According to Brodacki, the department switches up their focus regularly so the public doesn’t get the idea that the department is mainly pulling people over for one thing, which would suggest that they aren’t looking for other infractions.
“We usually only have two officers on Weston’s roads at all times,” he said. “We focus on the main roads.
Police also logged in a number of calls for motor vehicle accidents. They have responded to 72 accidents so far in 2017. In 2016, they had 136 accident calls and 144 in 2015.
There have been 14 reports of vandalism in the first six months of 2017. There were 20 vandalism reports in 2016 and 36 in 2015.
A recent act of vandalism in town was the defacing of headstones found at the Coley Cemetery in May.
On Mother’s Day, the police station got a call about a variety of headstones pushed to the ground. Due to the calm nature of the weather, the case was treated as an act of vandalism rather than a natural occurrence. At press time, no one has been charged in that case.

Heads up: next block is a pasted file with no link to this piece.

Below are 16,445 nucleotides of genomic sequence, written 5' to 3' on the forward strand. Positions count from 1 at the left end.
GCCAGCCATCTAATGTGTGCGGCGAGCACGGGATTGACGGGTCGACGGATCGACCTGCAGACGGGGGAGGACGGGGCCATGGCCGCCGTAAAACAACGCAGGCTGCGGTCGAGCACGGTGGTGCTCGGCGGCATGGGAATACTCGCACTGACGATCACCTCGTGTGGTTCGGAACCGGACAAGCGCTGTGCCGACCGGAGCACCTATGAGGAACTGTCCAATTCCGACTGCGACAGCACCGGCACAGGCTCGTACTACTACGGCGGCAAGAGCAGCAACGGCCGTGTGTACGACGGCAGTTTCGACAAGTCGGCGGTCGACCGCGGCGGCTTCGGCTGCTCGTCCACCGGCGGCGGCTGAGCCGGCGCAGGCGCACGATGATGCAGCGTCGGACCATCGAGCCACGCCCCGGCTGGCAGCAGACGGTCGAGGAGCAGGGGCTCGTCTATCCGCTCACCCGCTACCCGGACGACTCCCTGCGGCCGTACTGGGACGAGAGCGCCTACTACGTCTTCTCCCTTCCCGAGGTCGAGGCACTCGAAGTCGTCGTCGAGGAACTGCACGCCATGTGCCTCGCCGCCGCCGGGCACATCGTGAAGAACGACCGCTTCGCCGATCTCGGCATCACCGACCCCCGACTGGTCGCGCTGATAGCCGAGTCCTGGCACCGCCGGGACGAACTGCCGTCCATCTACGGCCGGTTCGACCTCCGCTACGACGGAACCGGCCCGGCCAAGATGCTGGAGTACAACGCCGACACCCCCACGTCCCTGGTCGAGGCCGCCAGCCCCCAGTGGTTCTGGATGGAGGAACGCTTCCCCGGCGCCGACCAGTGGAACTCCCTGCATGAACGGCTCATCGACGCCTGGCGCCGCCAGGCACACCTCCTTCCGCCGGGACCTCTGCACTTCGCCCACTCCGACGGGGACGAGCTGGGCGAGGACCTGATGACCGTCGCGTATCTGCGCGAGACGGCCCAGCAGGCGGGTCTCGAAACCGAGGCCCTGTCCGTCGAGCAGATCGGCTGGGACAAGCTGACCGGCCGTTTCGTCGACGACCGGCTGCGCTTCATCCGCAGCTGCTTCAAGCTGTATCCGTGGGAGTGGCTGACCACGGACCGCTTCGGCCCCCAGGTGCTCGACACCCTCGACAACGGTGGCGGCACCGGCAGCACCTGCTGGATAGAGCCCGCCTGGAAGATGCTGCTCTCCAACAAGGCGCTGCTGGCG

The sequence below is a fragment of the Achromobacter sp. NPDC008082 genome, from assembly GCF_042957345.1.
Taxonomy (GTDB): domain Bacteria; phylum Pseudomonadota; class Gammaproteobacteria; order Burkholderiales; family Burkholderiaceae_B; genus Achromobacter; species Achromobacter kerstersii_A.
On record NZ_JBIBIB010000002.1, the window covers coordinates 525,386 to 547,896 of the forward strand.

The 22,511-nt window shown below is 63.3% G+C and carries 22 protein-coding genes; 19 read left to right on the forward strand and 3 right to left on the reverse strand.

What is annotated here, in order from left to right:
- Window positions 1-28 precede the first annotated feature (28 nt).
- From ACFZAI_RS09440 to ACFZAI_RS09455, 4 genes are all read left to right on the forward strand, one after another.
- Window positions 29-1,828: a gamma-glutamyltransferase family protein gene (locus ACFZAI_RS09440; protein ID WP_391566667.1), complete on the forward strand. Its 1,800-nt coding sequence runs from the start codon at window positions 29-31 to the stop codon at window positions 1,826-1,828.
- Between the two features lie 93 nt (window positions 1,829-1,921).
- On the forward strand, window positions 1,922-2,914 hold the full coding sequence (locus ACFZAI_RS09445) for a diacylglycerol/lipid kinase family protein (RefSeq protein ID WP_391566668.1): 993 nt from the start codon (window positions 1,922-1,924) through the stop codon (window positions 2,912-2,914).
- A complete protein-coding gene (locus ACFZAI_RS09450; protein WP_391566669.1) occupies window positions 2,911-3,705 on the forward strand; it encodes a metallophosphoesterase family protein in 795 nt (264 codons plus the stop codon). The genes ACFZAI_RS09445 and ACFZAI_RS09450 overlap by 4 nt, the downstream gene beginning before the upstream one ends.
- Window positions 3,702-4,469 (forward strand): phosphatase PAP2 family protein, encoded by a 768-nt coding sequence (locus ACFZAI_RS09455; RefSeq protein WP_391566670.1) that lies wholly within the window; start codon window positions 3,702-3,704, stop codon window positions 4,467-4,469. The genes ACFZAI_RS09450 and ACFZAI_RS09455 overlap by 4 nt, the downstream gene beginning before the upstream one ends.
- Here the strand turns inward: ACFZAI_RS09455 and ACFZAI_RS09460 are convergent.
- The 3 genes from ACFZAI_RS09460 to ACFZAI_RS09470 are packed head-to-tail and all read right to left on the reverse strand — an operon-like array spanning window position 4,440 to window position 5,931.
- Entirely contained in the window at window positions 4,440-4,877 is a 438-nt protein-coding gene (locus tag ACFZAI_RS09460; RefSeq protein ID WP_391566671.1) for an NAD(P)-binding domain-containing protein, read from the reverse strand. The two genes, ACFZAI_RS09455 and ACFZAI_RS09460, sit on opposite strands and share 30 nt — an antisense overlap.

Reports of domestic disturbances and civil disputes have gone down in recent years in Weston.
There were 69 reports in 2015, 47 in 2016 and 12 so far in 2017. While the specifics of each report vary, some domestic calls involved physical harm while others indicated verbal abuse.
But while the number of domestic calls in Weston is dropping, the United States Department of Justice reports that only half of domestic abuse cases are reported to proper authorities. That means there may be a number of domestic incidents in Weston going unreported.
Overall, Brodacki said, Weston has very little major crime. “We’re fortunate to have such a safe community and we’re always trying to improve daily measures to ensure our department goals,” said Brodacki.
Some of the department’s goals, he said, include developing new and thorough patrol plans and fostering a proactive educational component of the department.
“We’re trying to embed ourselves with the community any way we can,” he said. “Whether it’s teaching seniors at the senior center, utilizing our school resource officer or maintaining openness with the public.”
Brodacki’s work as interim chief is almost done. Last week, the Police Commission announced it has hired a new police chief to lead the department.